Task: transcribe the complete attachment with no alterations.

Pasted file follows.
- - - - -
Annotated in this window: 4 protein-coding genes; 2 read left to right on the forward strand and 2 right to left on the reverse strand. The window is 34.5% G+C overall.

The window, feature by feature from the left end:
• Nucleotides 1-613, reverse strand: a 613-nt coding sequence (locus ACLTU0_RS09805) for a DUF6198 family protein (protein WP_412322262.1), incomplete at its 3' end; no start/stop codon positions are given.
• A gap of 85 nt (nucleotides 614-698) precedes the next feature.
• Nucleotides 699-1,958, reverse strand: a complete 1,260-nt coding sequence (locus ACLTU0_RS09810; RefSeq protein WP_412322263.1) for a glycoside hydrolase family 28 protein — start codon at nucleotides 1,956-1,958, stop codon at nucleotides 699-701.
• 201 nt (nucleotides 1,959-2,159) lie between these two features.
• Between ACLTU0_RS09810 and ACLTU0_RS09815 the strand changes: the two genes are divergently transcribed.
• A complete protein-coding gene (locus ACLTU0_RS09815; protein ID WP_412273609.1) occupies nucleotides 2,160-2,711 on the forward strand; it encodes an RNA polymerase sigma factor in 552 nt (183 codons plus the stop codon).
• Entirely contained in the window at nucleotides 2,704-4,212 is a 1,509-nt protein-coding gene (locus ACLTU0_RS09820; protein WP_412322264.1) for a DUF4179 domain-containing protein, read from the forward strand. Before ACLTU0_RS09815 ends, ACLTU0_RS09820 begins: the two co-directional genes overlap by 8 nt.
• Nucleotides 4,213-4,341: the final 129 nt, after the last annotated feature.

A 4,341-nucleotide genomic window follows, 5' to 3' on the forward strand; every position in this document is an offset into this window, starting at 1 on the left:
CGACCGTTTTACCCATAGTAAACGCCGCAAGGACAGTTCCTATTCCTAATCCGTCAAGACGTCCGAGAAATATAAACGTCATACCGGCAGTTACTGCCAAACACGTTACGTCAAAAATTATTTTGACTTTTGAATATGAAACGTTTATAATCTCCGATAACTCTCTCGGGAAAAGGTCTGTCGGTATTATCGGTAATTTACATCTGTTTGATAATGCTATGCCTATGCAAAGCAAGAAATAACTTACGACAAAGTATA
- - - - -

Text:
Annotated in this window: 4 protein-coding genes; 2 read left to right on the forward strand and 2 right to left on the reverse strand. The window is 34.5% G+C overall.

The window, feature by feature from the left end:
• Nucleotides 1-613, reverse strand: a 613-nt coding sequence (locus ACLTU0_RS09805) for a DUF6198 family protein (protein WP_412322262.1), incomplete at its 3' end; no start/stop codon positions are given.
• A gap of 85 nt (nucleotides 614-698) precedes the next feature.
• Nucleotides 699-1,958, reverse strand: a complete 1,260-nt coding sequence (locus ACLTU0_RS09810; RefSeq protein WP_412322263.1) for a glycoside hydrolase family 28 protein — start codon at nucleotides 1,956-1,958, stop codon at nucleotides 699-701.
• 201 nt (nucleotides 1,959-2,159) lie between these two features.
• Between ACLTU0_RS09810 and ACLTU0_RS09815 the strand changes: the two genes are divergently transcribed.
• A complete protein-coding gene (locus ACLTU0_RS09815; protein ID WP_412273609.1) occupies nucleotides 2,160-2,711 on the forward strand; it encodes an RNA polymerase sigma factor in 552 nt (183 codons plus the stop codon).
• Entirely contained in the window at nucleotides 2,704-4,212 is a 1,509-nt protein-coding gene (locus ACLTU0_RS09820; protein WP_412322264.1) for a DUF4179 domain-containing protein, read from the forward strand. Before ACLTU0_RS09815 ends, ACLTU0_RS09820 begins: the two co-directional genes overlap by 8 nt.
• Nucleotides 4,213-4,341: the final 129 nt, after the last annotated feature.

A 4,341-nucleotide genomic window follows, 5' to 3' on the forward strand; every position in this document is an offset into this window, starting at 1 on the left:
CGACCGTTTTACCCATAGTAAACGCCGCAAGGACAGTTCCTATTCCTAATCCGTCAAGACGTCCGAGAAATATAAACGTCATACCGGCAGTTACTGCCAAACACGTTACGTCAAAAATTATTTTGACTTTTGAATATGAAACGTTTATAATCTCCGATAACTCTCTCGGGAAAAGGTCTGTCGGTATTATCGGTAATTTACATCTGTTTGATAATGCTATGCCTATGCAAAGCAAGAAATAACTTACGACAAAGTATA